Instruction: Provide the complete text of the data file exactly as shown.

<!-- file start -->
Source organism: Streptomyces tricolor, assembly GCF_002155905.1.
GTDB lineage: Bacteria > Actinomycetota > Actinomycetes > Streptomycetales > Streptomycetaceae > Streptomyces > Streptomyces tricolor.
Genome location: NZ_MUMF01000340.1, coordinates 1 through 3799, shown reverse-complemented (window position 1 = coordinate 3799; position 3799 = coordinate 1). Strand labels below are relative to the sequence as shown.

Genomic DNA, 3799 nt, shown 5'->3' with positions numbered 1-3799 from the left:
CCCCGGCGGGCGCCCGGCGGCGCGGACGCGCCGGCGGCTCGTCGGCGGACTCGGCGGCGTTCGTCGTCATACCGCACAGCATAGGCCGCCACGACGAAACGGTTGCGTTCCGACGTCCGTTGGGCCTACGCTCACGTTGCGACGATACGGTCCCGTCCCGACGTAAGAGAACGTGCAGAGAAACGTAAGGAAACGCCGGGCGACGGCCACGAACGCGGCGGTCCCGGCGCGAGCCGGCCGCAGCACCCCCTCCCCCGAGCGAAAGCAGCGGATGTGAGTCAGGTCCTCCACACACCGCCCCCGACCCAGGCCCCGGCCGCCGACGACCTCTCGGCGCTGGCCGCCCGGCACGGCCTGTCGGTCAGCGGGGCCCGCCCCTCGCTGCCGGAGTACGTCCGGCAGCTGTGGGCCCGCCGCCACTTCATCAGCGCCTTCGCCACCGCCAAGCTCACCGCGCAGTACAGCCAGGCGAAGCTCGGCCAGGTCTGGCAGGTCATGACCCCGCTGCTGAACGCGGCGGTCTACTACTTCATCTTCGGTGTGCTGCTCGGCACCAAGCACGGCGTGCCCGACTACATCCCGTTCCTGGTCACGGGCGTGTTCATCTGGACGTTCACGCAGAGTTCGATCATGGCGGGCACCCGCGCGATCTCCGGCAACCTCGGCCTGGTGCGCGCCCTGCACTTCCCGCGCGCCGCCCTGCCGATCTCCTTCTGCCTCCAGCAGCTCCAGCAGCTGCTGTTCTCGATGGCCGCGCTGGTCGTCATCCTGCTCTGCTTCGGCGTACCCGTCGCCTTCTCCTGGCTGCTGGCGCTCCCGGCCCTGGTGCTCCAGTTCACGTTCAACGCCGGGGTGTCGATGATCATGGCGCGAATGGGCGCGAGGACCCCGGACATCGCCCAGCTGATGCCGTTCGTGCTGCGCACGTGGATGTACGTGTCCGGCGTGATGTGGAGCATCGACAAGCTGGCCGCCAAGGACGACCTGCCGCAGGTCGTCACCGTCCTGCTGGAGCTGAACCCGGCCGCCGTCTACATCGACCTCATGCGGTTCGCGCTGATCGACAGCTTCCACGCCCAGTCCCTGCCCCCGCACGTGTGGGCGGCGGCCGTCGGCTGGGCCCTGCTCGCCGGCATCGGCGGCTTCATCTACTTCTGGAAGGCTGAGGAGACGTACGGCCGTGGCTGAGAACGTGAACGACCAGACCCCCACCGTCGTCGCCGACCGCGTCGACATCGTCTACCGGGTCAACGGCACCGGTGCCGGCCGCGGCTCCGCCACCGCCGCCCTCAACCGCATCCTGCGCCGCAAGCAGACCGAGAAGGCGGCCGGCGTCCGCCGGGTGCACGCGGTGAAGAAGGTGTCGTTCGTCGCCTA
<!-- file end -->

Source organism: Streptomyces tricolor, assembly GCF_002155905.1.
GTDB lineage: Bacteria > Actinomycetota > Actinomycetes > Streptomycetales > Streptomycetaceae > Streptomyces > Streptomyces tricolor.
Genome location: NZ_MUMF01000340.1, coordinates 1 through 3799, shown reverse-complemented (window position 1 = coordinate 3799; position 3799 = coordinate 1). Strand labels below are relative to the sequence as shown.

Genomic DNA, 3799 nt, shown 5'->3' with positions numbered 1-3799 from the left:
CCCCGGCGGGCGCCCGGCGGCGCGGACGCGCCGGCGGCTCGTCGGCGGACTCGGCGGCGTTCGTCGTCATACCGCACAGCATAGGCCGCCACGACGAAACGGTTGCGTTCCGACGTCCGTTGGGCCTACGCTCACGTTGCGACGATACGGTCCCGTCCCGACGTAAGAGAACGTGCAGAGAAACGTAAGGAAACGCCGGGCGACGGCCACGAACGCGGCGGTCCCGGCGCGAGCCGGCCGCAGCACCCCCTCCCCCGAGCGAAAGCAGCGGATGTGAGTCAGGTCCTCCACACACCGCCCCCGACCCAGGCCCCGGCCGCCGACGACCTCTCGGCGCTGGCCGCCCGGCACGGCCTGTCGGTCAGCGGGGCCCGCCCCTCGCTGCCGGAGTACGTCCGGCAGCTGTGGGCCCGCCGCCACTTCATCAGCGCCTTCGCCACCGCCAAGCTCACCGCGCAGTACAGCCAGGCGAAGCTCGGCCAGGTCTGGCAGGTCATGACCCCGCTGCTGAACGCGGCGGTCTACTACTTCATCTTCGGTGTGCTGCTCGGCACCAAGCACGGCGTGCCCGACTACATCCCGTTCCTGGTCACGGGCGTGTTCATCTGGACGTTCACGCAGAGTTCGATCATGGCGGGCACCCGCGCGATCTCCGGCAACCTCGGCCTGGTGCGCGCCCTGCACTTCCCGCGCGCCGCCCTGCCGATCTCCTTCTGCCTCCAGCAGCTCCAGCAGCTGCTGTTCTCGATGGCCGCGCTGGTCGTCATCCTGCTCTGCTTCGGCGTACCCGTCGCCTTCTCCTGGCTGCTGGCGCTCCCGGCCCTGGTGCTCCAGTTCACGTTCAACGCCGGGGTGTCGATGATCATGGCGCGAATGGGCGCGAGGACCCCGGACATCGCCCAGCTGATGCCGTTCGTGCTGCGCACGTGGATGTACGTGTCCGGCGTGATGTGGAGCATCGACAAGCTGGCCGCCAAGGACGACCTGCCGCAGGTCGTCACCGTCCTGCTGGAGCTGAACCCGGCCGCCGTCTACATCGACCTCATGCGGTTCGCGCTGATCGACAGCTTCCACGCCCAGTCCCTGCCCCCGCACGTGTGGGCGGCGGCCGTCGGCTGGGCCCTGCTCGCCGGCATCGGCGGCTTCATCTACTTCTGGAAGGCTGAGGAGACGTACGGCCGTGGCTGAGAACGTGAACGACCAGACCCCCACCGTCGTCGCCGACCGCGTCGACATCGTCTACCGGGTCAACGGCACCGGTGCCGGCCGCGGCTCCGCCACCGCCGCCCTCAACCGCATCCTGCGCCGCAAGCAGACCGAGAAGGCGGCCGGCGTCCGCCGGGTGCACGCGGTGAAGAAGGTGTCGTTCGTCGCCTA